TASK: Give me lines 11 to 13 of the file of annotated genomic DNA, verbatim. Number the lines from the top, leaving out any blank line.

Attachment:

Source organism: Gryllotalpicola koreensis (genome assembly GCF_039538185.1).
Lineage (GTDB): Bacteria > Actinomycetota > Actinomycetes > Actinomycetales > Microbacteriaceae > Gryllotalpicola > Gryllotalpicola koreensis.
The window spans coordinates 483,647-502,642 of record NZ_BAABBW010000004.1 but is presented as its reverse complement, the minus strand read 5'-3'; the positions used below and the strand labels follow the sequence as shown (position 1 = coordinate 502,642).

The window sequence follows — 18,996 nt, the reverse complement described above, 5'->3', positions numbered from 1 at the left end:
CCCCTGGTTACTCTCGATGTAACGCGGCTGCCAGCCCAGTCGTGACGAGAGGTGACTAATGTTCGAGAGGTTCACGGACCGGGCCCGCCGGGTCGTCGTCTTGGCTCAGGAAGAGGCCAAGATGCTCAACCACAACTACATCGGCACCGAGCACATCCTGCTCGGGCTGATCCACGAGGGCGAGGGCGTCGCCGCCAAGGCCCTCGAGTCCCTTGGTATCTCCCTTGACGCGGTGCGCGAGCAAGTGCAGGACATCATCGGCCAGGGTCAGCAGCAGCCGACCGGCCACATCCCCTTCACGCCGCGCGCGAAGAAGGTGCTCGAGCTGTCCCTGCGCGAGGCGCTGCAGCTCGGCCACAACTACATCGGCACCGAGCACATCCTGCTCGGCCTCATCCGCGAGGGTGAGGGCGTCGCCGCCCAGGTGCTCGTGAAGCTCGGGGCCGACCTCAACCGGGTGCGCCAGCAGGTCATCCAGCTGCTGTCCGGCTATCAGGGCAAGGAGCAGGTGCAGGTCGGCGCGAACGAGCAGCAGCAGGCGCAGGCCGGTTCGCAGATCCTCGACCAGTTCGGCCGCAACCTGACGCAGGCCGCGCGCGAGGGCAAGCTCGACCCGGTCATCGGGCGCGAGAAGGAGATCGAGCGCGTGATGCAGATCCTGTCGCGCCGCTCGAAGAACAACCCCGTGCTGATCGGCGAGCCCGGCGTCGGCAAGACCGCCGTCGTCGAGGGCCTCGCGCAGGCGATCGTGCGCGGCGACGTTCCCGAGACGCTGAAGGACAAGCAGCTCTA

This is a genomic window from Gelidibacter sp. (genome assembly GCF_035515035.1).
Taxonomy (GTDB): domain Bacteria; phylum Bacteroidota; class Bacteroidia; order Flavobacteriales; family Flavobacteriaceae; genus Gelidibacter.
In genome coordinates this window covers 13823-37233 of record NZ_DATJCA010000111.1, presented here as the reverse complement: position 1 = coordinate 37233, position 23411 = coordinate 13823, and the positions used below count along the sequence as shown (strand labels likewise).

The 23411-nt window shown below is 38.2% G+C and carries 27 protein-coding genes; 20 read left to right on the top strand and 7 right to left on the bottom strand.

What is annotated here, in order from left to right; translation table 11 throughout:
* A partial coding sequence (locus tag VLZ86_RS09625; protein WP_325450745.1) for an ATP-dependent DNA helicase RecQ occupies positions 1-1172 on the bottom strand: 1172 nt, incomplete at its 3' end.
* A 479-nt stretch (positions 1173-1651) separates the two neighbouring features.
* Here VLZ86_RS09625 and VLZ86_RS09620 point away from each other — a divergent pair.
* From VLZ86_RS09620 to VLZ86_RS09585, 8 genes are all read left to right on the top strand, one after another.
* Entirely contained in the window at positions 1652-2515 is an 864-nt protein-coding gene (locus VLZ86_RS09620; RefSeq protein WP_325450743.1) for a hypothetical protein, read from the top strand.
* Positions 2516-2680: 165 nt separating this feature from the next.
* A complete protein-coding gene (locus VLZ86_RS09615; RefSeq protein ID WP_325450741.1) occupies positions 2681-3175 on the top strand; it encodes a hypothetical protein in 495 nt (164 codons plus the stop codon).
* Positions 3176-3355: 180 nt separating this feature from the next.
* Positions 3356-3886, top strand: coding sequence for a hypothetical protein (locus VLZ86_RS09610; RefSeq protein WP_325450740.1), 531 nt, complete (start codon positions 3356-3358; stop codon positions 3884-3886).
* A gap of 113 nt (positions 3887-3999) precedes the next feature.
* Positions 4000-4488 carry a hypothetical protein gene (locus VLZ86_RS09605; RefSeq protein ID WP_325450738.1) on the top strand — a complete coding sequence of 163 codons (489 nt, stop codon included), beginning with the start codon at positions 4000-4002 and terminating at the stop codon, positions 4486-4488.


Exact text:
* A partial coding sequence (locus tag VLZ86_RS09625; protein WP_325450745.1) for an ATP-dependent DNA helicase RecQ occupies positions 1-1172 on the bottom strand: 1172 nt, incomplete at its 3' end.
* A 479-nt stretch (positions 1173-1651) separates the two neighbouring features.
* Here VLZ86_RS09625 and VLZ86_RS09620 point away from each other — a divergent pair.